Editor-in-Chief, VGA Reader
Would you like to play a game?
—War Games, 1980
You are standing in an open field west of a white house, with a boarded front door. There is a small mailbox here.
I am pleased to present the inaugural issue of the Video Game Art Reader (VGAR), a peer-reviewed journal for video game audiences and video game practitioners interested in the history, theory, and criticism of video games, explored through the lens of art history and visual culture. Our aim is to break down the barriers restraining video game discourse. We are not limited to prescribed narrative choices like in a text-based adventure like Zork. We don’t have to engage in the well-worn debates between narratology and ludology, hardware and software, indie or AAA, lest we be eaten by a grue. Our mission is not only to advocate for video games as art, but also engage in a meaningful art criticism of games.
We recognize that it’s daunting investigating such an interdisciplinary subject as video games, and even more intimidating recognizing the scope of its global, diversified audiences. A survey of texts regarding video game discourse reveals a dizzying array of subjects and subjectivities, including computer science and information theory, psychology and sociology, post-colonialism and globalization, gender studies and queer theory, not to mention the array of programming texts encouraging game development through both industry and grassroots methods.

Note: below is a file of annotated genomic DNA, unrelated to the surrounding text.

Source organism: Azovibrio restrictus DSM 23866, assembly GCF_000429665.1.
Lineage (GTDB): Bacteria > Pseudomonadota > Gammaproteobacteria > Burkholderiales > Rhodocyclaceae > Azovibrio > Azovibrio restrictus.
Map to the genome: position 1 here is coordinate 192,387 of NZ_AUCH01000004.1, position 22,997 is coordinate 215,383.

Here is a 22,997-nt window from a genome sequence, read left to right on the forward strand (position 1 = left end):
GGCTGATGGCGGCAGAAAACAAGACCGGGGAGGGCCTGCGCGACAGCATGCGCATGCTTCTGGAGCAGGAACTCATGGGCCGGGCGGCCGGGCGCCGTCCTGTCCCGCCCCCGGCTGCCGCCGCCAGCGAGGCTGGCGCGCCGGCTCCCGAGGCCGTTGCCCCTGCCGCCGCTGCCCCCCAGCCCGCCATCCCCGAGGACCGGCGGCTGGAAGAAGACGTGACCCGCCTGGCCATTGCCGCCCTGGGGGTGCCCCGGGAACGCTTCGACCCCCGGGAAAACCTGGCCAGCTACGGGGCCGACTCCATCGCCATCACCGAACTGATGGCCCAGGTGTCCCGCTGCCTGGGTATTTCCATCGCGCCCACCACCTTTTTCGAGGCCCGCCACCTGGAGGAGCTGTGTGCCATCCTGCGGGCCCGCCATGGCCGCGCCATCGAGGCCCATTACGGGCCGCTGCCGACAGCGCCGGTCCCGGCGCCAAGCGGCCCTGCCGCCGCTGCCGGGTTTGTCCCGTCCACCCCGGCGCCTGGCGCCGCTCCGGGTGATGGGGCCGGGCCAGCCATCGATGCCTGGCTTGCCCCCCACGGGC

The advantages of VGAR advocating for video games as art is that the art historical and visual culture disciplines are already fundamentally interdisciplinary, and come packed with a long history of analytical tools and techniques for analyzing such diverse cultural artifacts. Video games are both performative and material, and communicate meaning through a complex of visual, audio, and embodied methods. VGAR provides a platform for these insights and experiments, from all corners of the gaming globe.
That is why our inaugural issue celebrates video game culture as inclusive and global. Our opening article is an interview with the art director of the first independent Cuban video game, Savior. The following essays from art historians, literary theorists, game designers, artists, educators, museum curators, and programmers all engage with video games as an important part of the global art landscape. Each engages with what makes good game art with special attention to the transnational cadre of gamers that play them.
So, would you like to play a game?
Of course you do.